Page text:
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A strong shallow earthquake struck the Indonesian island of Sulawesi shortly after midnight local time, knocking over houses and buildings, causing landslides and killing at least 15 people.

More than 600 people were injured during the 6.2 magnitude earthquake, which caused people to flee their homes in darkness. Authorities were still collecting information on the full scale of casualties and damage in the affected areas.

There were reports of many people trapped in the rubble of collapsed houses and buildings.

A strong, shallow inland earthquake shook eastern Indonesia early Friday, causing people in parts of the island of Sulawesi to panic and rush to higher ground. (AP Photo / Rudy Akdyaksyah)

In a video released by the National Agency for Disaster Mitigation, a girl trapped in the rubble of a house screamed for help and said she heard the sound of other family members also trapped.

“Please help me, it hurts,” the girl told rescuers, who responded that they desperately wanted to help her.

Rescuers said a bulldozer was needed to save the girl and others trapped in collapsed buildings.

Other images showed a bridge cut down and houses damaged and flattened. Television stations reported that the earthquake damaged part of a hospital and patients were transferred to an emergency tent outside.

Another video showed a father crying and asking for help to save his children buried under his collapsed house.

“They’re trapped inside, please help me,” he yelled.

Thousands of displaced people were evacuated to temporary shelters.

The quake had its epicenter 36 kilometers south of the Mamuju district of West Sulawesi province, at a depth of 18 kilometers, the United States Geological Survey said.

Indonesia’s disaster agency said in a statement that eight people were killed by collapsing houses and buildings, and more than 600 people were injured in neighboring Majene district alone.

He said that at least 300 houses and a health clinic were damaged and some 15,000 people were staying in temporary shelters in the district. Power and telephones were cut off in many areas.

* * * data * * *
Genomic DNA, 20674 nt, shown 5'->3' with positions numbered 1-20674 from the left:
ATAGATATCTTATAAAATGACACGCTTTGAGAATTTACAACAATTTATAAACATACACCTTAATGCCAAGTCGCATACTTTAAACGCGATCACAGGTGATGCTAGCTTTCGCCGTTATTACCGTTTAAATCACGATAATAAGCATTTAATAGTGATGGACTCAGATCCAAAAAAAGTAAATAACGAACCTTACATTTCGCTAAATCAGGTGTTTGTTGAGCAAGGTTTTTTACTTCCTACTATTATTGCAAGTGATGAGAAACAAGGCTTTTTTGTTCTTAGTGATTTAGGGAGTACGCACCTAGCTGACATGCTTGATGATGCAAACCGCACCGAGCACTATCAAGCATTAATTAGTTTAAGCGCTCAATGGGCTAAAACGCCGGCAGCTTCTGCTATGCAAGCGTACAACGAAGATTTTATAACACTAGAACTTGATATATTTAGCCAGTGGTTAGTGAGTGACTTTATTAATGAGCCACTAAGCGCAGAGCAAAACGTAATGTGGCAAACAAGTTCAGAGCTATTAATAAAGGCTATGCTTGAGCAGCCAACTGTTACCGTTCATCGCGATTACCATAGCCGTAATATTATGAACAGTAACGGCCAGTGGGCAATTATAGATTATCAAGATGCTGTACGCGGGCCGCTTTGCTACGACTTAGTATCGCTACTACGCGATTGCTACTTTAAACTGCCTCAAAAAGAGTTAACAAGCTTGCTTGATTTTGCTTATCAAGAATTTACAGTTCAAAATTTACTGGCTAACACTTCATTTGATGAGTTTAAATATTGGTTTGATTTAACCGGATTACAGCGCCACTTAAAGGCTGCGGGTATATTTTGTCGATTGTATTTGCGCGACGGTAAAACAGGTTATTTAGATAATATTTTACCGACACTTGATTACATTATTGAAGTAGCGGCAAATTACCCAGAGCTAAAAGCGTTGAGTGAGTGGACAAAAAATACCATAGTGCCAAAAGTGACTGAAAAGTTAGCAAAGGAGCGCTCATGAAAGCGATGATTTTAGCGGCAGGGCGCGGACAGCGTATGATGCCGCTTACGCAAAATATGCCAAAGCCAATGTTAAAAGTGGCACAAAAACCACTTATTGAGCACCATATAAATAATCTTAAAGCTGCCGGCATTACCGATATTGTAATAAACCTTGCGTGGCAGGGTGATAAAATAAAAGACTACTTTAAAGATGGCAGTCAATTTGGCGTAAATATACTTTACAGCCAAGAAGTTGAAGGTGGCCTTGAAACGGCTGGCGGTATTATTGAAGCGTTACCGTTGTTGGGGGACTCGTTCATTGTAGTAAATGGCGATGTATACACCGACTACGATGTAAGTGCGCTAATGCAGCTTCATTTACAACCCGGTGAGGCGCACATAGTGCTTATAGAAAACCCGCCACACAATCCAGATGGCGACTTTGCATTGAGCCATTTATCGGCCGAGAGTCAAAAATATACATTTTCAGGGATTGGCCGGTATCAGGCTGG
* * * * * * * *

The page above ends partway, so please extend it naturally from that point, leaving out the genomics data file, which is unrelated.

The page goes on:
West Sulawesi Administration Secretary Muhammad Idris told TVOne that the governor’s office building was among those that collapsed in Mamuju, the provincial capital, and many people remain trapped there, including two security guards.

Idris said seven people have been confirmed dead so far in Mamuju.

Rescuer Saidar Rahmanjaya said a lack of heavy equipment was hampering the operation to clear debris from collapsed houses and buildings.

He said his team was working to save 20 people trapped in eight buildings, including the governor’s office, a hospital and hotels.

“We are running against time to rescue them,” Rahmanjaya said.

Among those killed in Majene were three people who died when their houses were razed by the earthquake in their sleep, said Sirajuddin, head of the district’s disaster agency.

A 6.2 magnitude earthquake in Mamuju, West Sulawesi, Indonesia, damaged buildings, triggered landslides and killed at least 15. (AP Photo / Yusuf Wahil)

Sirajuddin, who has a name, said that although the inland earthquake did not have the potential to cause a tsunami, people in coastal areas ran to higher ground for fear of one occurring.

Landslides occurred in three locations and blocked a main road connecting Mamuju with the Majene district, said Raditya Jati, a spokeswoman for the disaster agency.

Yesterday, an underwater earthquake of magnitude 5.9 shook the same region, damaging several houses but without apparent victims.

Indonesia, a vast archipelago of 260 million people, is frequently hit by earthquakes, volcanic eruptions and tsunamis due to its location on the “Ring of Fire,” an arc of volcanoes and faults in the Pacific Rim.

In 2018, a magnitude 7.5 earthquake in Palu on the island of Sulawesi triggered a tsunami and caused the ground to collapse in a phenomenon called liquefaction. More than 4,000 people died, many of the victims buried when entire neighborhoods were swallowed up by the collapsing ground.

A powerful earthquake and tsunami in the Indian Ocean in 2004 killed 230,000 people in a dozen countries, most of them in Indonesia.

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